Reveals Which Religions New Zealanders Trust Most

We surveyed 1000 New Zealanders one month after the Christchurch mosque shootings on 15 March 2019. The survey asked respondents how trusting they felt people belonging to different faiths in New Zealand.

The question was posed to Catholics and Protestants, Evangelical Christians Christians, Muslims, Hindus Buddhists, atheists or agnostics as well as Jews. Because we didn’t want to identify New Zealanders’ faith in global Catholicism or Islam, we emphasized living in New Zealand.

We don’t know of any prior trust considerations in New Zealand for different religious groups.

Buddhists Are Most Trusted, Evangelicals Less

For responses, we used a 5-point scale: complete trust, trust with lots of trust, trust with some trust, trust with little trust, trust with a lot of trust and trust completely. Ordinal data (e.g. We converted ordinal data (e.g.

The most trusted religious group in New Zealand was a small, non-Christian group called Buddhists. Out of the 3.9 million respondents to the religious question, 58,000 Buddhists were recorded in the 2013 Census. Positive attitudes are more common than negative. 35% of New Zealanders feel positive about Buddhists. 15% of them have very little or no trust.

A minority Christian group is the least trusted in New Zealand: Evangelicals (135,000 in the 2013 Census). Evangelicals are less trusted than others – 21% have complete trust and lots of trust, while 38% don’t have any trust at all.

Least Trusted Religious Zealanders

The difference in trust among the most and least trusted religious groups, measured as the average trust score, is a size statisticians call medium.

All other religious groups are located between these top and bottom groups. They are statistically and meaningfully indistinguishable.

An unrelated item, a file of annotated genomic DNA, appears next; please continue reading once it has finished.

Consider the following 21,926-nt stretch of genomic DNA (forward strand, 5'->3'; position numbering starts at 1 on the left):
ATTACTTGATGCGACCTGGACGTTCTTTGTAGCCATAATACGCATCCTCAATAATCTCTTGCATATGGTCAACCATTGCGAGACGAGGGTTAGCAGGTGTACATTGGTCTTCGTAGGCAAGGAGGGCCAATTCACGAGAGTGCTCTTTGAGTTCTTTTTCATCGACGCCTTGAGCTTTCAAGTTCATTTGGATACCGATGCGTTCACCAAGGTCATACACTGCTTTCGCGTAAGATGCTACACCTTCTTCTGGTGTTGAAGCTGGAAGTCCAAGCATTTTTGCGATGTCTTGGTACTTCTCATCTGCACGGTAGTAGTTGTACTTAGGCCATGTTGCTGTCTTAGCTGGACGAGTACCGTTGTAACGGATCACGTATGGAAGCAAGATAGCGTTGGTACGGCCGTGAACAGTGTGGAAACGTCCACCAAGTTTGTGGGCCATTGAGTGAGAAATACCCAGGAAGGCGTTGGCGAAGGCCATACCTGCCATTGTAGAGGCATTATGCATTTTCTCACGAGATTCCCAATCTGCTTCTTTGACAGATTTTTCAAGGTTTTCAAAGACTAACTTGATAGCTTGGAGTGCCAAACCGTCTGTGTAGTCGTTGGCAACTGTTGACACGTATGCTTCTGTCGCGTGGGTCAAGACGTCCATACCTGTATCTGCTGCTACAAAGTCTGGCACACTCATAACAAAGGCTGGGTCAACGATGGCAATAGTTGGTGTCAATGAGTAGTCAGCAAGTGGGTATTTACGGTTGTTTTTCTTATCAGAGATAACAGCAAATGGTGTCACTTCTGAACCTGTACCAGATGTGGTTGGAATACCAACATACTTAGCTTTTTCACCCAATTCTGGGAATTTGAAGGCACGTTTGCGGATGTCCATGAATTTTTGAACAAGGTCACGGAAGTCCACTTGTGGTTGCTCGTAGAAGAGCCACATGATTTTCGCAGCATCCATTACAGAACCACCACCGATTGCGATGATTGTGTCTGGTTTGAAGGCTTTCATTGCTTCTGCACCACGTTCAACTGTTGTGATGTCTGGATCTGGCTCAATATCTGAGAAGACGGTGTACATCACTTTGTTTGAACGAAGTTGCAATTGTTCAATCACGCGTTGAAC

The largest religious group in New Zealand is the Protestants. This includes about 900,000. Anglicans. Presbyterians. Methodists. According to our survey, 29% of New Zealanders trust Protestants completely or a lot. 24% don’t trust at all.

This compares with 27% and 23% for Muslims (46,0000), 29%, and 20% for Hindus (89,000), and 30% and 17% respectively for Jews (7000).

The trust data does not show any evidence of anti-Semitism in local areas or Islamophobia towards Jews or Muslims. This is in contrast to the mainstream Christian denominations. There is evidence of moderate social prejudice toward non-mainstream Evangelical Christians with almost four out ten people distrusting them.

Trust In-Group And Out-Group Zealanders

Our measure can be used to proxy for out-group trust (the trust level in a group of people other than that group) for smaller religious groups such as Hindus or Jews in New Zealand. Because there are very few people in the minority group, it is also likely that our sample has very few. This proxy is excellent. Because religion is a sensitive topic in New Zealand, we didn’t want to suppress responses.

Our measure won’t detect out-group trust in larger groups such as Catholics and Protestants (the latter 500,000 people according to the 2013 Census). This is because the survey will likely contain significant numbers of people from these larger religious groups. Therefore, a large amount of measured trust in larger religious communities is actually in group trust, which is trust by members of the same religious group.

It is possible that out-group trust may be higher than in-group religious trust. This means that people trust those who are closer to them in religion than those who don’t. This positive in-group bias can be important. However, an accurate measure of out-group religious faith will decrease trust in larger Christian communities relative to trusting smaller minority groups.